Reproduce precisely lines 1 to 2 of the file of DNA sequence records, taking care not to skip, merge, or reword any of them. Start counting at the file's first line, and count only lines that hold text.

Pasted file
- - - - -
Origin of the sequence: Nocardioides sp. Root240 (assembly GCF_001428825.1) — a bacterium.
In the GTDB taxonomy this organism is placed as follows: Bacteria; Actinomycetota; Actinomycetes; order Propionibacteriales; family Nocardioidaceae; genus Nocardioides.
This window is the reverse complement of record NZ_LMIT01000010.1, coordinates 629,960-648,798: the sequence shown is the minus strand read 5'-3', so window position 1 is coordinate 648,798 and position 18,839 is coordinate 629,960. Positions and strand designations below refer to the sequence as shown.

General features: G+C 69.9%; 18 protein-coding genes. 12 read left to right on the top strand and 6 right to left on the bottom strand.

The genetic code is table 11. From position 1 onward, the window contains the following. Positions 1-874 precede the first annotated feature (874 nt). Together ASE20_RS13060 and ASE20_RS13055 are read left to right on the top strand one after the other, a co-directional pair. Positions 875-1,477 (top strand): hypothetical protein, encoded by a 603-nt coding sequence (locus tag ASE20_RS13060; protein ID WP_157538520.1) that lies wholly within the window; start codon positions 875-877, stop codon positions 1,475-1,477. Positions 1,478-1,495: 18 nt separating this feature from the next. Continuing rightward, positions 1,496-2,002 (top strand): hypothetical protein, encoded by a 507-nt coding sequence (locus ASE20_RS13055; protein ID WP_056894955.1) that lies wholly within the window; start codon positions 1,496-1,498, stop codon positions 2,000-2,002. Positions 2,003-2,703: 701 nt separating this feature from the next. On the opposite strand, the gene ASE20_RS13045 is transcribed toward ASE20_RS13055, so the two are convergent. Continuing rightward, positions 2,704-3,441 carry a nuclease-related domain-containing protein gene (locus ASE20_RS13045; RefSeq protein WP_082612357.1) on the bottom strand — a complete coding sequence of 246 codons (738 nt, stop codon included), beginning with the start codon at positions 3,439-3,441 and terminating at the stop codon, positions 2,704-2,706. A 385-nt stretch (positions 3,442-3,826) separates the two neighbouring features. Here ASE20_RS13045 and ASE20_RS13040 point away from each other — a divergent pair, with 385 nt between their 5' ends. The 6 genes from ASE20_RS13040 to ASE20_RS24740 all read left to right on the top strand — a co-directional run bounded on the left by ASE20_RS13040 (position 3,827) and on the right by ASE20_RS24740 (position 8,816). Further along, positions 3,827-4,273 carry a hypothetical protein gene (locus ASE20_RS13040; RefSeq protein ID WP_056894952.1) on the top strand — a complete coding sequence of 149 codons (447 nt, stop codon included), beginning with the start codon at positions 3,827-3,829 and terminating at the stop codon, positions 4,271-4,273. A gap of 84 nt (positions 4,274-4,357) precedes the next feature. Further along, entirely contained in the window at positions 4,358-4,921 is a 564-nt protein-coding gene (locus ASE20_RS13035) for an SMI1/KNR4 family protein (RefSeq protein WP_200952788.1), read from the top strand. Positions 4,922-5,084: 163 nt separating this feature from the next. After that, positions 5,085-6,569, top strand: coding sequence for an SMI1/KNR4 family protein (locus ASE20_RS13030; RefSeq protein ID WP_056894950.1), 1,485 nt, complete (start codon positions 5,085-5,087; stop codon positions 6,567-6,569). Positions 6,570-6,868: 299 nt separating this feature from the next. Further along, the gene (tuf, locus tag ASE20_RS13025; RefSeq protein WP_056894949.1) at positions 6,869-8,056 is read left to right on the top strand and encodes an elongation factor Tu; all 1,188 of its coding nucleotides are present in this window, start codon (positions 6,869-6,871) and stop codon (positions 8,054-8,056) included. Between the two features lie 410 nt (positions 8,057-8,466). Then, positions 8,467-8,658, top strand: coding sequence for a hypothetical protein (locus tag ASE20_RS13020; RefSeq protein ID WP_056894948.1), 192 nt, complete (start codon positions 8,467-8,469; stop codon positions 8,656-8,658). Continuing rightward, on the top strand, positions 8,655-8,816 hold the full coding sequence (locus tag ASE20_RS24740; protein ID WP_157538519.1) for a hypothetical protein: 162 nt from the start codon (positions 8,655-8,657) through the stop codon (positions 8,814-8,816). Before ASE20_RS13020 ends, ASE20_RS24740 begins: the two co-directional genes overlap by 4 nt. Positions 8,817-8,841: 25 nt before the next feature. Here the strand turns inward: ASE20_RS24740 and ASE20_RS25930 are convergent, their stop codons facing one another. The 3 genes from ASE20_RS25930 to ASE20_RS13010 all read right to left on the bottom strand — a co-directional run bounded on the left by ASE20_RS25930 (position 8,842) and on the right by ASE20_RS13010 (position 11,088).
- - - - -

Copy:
Origin of the sequence: Nocardioides sp. Root240 (assembly GCF_001428825.1) — a bacterium.
In the GTDB taxonomy this organism is placed as follows: Bacteria; Actinomycetota; Actinomycetes; order Propionibacteriales; family Nocardioidaceae; genus Nocardioides.